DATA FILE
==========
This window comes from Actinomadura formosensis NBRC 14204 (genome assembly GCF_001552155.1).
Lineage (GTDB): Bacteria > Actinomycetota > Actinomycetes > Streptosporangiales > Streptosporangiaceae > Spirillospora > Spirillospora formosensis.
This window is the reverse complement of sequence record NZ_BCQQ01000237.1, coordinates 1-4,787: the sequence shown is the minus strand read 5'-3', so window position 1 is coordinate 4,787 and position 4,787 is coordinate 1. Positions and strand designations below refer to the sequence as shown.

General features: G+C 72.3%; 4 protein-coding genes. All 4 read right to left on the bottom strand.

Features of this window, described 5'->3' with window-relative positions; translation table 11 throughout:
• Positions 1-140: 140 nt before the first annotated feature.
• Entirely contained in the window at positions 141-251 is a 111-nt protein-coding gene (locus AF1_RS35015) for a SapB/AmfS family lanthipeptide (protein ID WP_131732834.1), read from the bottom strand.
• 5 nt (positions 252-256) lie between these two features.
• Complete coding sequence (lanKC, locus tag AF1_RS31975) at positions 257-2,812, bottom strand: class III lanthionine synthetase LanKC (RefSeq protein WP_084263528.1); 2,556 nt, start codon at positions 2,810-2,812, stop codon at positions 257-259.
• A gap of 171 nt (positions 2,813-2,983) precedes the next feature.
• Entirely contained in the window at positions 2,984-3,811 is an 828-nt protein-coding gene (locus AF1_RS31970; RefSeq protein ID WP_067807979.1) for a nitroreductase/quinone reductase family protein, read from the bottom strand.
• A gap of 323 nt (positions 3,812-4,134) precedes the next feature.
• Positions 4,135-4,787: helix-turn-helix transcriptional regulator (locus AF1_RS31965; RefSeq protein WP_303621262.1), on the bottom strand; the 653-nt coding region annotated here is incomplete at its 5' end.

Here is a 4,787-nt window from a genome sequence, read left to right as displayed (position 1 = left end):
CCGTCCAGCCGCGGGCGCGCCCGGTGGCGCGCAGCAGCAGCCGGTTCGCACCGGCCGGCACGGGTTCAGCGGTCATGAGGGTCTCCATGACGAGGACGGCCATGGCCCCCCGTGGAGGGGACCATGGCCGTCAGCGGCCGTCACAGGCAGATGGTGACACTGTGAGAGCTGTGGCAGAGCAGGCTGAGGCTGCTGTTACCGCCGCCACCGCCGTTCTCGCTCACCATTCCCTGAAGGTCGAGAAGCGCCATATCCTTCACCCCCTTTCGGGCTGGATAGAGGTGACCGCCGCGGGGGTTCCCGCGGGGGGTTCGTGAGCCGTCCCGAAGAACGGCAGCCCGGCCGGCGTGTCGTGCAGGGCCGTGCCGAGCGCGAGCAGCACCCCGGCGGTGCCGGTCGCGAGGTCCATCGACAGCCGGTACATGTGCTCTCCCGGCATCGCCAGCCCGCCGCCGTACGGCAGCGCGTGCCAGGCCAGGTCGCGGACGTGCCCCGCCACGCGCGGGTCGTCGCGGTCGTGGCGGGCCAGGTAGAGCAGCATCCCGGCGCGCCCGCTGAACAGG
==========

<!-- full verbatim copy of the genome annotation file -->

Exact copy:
This window comes from Actinomadura formosensis NBRC 14204 (genome assembly GCF_001552155.1).
Lineage (GTDB): Bacteria > Actinomycetota > Actinomycetes > Streptosporangiales > Streptosporangiaceae > Spirillospora > Spirillospora formosensis.
This window is the reverse complement of sequence record NZ_BCQQ01000237.1, coordinates 1-4,787: the sequence shown is the minus strand read 5'-3', so window position 1 is coordinate 4,787 and position 4,787 is coordinate 1. Positions and strand designations below refer to the sequence as shown.

General features: G+C 72.3%; 4 protein-coding genes. All 4 read right to left on the bottom strand.

Features of this window, described 5'->3' with window-relative positions; translation table 11 throughout:
• Positions 1-140: 140 nt before the first annotated feature.
• Entirely contained in the window at positions 141-251 is a 111-nt protein-coding gene (locus AF1_RS35015) for a SapB/AmfS family lanthipeptide (protein ID WP_131732834.1), read from the bottom strand.
• 5 nt (positions 252-256) lie between these two features.
• Complete coding sequence (lanKC, locus tag AF1_RS31975) at positions 257-2,812, bottom strand: class III lanthionine synthetase LanKC (RefSeq protein WP_084263528.1); 2,556 nt, start codon at positions 2,810-2,812, stop codon at positions 257-259.
• A gap of 171 nt (positions 2,813-2,983) precedes the next feature.
• Entirely contained in the window at positions 2,984-3,811 is an 828-nt protein-coding gene (locus AF1_RS31970; RefSeq protein ID WP_067807979.1) for a nitroreductase/quinone reductase family protein, read from the bottom strand.
• A gap of 323 nt (positions 3,812-4,134) precedes the next feature.
• Positions 4,135-4,787: helix-turn-helix transcriptional regulator (locus AF1_RS31965; RefSeq protein WP_303621262.1), on the bottom strand; the 653-nt coding region annotated here is incomplete at its 5' end.

Here is a 4,787-nt window from a genome sequence, read left to right as displayed (position 1 = left end):
CCGTCCAGCCGCGGGCGCGCCCGGTGGCGCGCAGCAGCAGCCGGTTCGCACCGGCCGGCACGGGTTCAGCGGTCATGAGGGTCTCCATGACGAGGACGGCCATGGCCCCCCGTGGAGGGGACCATGGCCGTCAGCGGCCGTCACAGGCAGATGGTGACACTGTGAGAGCTGTGGCAGAGCAGGCTGAGGCTGCTGTTACCGCCGCCACCGCCGTTCTCGCTCACCATTCCCTGAAGGTCGAGAAGCGCCATATCCTTCACCCCCTTTCGGGCTGGATAGAGGTGACCGCCGCGGGGGTTCCCGCGGGGGGTTCGTGAGCCGTCCCGAAGAACGGCAGCCCGGCCGGCGTGTCGTGCAGGGCCGTGCCGAGCGCGAGCAGCACCCCGGCGGTGCCGGTCGCGAGGTCCATCGACAGCCGGTACATGTGCTCTCCCGGCATCGCCAGCCCGCCGCCGTACGGCAGCGCGTGCCAGGCCAGGTCGCGGACGTGCCCCGCCACGCGCGGGTCGTCGCGGTCGTGGCGGGCCAGGTAGAGCAGCATCCCGGCGCGCCCGCTGAACAGG